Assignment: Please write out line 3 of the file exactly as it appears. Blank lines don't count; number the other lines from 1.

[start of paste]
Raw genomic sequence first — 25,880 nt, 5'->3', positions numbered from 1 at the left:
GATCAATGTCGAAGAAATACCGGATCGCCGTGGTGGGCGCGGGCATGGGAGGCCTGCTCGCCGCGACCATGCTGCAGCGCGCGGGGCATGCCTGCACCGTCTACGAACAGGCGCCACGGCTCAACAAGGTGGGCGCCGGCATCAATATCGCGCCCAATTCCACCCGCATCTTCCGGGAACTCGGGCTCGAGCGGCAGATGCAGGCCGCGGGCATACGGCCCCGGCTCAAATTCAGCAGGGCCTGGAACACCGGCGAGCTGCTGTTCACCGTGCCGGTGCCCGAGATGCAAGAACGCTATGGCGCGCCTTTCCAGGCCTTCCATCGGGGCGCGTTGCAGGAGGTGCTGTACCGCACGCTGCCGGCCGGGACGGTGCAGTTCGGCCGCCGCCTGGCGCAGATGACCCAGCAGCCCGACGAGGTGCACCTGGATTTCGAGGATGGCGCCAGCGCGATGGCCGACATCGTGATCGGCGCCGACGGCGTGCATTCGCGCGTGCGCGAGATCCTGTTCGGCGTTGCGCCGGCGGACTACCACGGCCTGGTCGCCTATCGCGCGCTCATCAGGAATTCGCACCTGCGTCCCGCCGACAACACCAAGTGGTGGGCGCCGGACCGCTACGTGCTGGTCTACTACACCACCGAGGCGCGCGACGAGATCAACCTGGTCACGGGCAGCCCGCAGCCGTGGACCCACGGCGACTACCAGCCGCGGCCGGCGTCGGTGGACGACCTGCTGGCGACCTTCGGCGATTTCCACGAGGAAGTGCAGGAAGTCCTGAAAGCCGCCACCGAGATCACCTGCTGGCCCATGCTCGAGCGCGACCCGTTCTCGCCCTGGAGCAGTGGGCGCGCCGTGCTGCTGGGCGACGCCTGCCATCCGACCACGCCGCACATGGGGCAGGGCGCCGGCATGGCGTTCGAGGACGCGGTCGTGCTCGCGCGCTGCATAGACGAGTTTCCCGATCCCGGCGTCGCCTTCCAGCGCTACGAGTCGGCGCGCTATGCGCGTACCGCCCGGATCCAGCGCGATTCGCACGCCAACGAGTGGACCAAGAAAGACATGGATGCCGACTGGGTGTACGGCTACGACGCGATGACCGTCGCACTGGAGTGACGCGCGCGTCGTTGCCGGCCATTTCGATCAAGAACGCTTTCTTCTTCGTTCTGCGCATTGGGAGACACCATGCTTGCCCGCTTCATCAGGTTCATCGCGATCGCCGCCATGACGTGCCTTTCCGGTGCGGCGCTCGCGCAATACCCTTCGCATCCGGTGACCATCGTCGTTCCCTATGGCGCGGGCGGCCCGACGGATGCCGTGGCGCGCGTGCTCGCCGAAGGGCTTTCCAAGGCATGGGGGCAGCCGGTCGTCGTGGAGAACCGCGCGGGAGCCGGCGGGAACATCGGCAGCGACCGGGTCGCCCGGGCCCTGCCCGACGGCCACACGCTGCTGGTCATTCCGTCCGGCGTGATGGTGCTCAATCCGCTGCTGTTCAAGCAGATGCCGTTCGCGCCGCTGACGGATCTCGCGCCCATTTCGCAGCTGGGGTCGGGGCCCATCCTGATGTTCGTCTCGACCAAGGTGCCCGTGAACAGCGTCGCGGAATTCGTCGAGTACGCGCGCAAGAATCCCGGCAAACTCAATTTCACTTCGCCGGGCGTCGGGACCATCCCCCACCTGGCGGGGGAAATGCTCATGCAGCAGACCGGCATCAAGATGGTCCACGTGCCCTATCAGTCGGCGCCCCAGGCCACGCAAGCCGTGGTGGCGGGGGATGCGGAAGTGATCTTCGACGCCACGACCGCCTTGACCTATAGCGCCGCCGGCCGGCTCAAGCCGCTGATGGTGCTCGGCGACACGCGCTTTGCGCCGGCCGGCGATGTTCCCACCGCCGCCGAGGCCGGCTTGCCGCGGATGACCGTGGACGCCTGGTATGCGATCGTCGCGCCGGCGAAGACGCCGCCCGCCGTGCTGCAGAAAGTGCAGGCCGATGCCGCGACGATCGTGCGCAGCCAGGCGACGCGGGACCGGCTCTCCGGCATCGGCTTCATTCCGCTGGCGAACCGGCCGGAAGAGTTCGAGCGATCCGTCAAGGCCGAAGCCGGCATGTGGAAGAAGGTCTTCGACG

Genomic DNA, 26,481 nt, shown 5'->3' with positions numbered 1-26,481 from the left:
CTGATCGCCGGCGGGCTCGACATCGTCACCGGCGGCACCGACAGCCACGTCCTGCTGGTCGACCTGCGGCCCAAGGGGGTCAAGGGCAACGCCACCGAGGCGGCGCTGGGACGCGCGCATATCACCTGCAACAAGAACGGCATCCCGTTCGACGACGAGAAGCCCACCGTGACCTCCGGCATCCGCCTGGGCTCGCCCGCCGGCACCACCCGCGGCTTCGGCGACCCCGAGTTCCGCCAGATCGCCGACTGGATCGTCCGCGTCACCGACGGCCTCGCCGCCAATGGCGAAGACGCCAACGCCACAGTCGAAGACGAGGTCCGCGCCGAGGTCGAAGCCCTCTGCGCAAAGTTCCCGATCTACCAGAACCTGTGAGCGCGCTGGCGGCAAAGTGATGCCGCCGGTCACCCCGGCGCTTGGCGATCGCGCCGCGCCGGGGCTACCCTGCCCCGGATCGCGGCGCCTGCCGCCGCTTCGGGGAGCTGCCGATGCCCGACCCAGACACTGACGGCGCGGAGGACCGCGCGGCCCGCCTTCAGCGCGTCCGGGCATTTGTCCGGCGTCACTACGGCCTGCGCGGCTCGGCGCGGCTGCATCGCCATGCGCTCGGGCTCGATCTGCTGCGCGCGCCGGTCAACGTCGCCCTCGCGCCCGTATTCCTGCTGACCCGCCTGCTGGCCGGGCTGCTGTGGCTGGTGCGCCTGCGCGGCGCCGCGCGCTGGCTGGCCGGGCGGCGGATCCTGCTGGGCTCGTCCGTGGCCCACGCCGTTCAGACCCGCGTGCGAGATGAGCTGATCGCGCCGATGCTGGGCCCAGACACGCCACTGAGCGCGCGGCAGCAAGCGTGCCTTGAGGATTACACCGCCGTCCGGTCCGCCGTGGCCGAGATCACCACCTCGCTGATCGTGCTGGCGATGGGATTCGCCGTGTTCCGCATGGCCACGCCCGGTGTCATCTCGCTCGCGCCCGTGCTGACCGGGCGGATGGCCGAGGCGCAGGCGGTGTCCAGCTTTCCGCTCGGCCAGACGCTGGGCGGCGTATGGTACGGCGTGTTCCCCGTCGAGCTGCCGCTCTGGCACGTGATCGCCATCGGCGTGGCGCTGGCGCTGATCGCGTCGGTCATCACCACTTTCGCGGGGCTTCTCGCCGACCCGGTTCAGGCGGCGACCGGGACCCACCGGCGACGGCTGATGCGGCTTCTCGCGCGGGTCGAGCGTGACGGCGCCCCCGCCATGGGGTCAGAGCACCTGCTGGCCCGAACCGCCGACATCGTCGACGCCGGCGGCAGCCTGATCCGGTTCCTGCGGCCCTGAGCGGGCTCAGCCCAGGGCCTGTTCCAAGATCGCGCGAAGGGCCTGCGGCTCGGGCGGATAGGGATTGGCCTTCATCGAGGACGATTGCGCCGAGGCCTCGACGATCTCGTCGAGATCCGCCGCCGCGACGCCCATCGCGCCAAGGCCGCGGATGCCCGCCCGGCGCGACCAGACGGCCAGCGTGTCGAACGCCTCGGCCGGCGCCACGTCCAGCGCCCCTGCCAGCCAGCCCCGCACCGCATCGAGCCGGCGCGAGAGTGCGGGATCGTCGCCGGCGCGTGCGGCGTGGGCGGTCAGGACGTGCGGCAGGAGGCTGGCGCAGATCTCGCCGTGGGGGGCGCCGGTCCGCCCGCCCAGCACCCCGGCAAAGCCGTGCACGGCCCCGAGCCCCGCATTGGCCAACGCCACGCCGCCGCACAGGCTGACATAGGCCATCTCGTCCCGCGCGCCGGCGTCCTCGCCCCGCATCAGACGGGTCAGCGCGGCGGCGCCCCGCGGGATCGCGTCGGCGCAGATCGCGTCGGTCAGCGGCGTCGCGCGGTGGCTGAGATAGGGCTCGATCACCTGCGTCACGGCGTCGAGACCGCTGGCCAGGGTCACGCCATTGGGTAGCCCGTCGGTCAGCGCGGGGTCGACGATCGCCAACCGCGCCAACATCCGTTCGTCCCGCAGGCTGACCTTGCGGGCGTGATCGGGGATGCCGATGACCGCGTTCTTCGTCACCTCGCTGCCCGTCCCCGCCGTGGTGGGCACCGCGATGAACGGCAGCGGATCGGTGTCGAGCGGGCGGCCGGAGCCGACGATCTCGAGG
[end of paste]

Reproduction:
Genomic DNA, 26,481 nt, shown 5'->3' with positions numbered 1-26,481 from the left: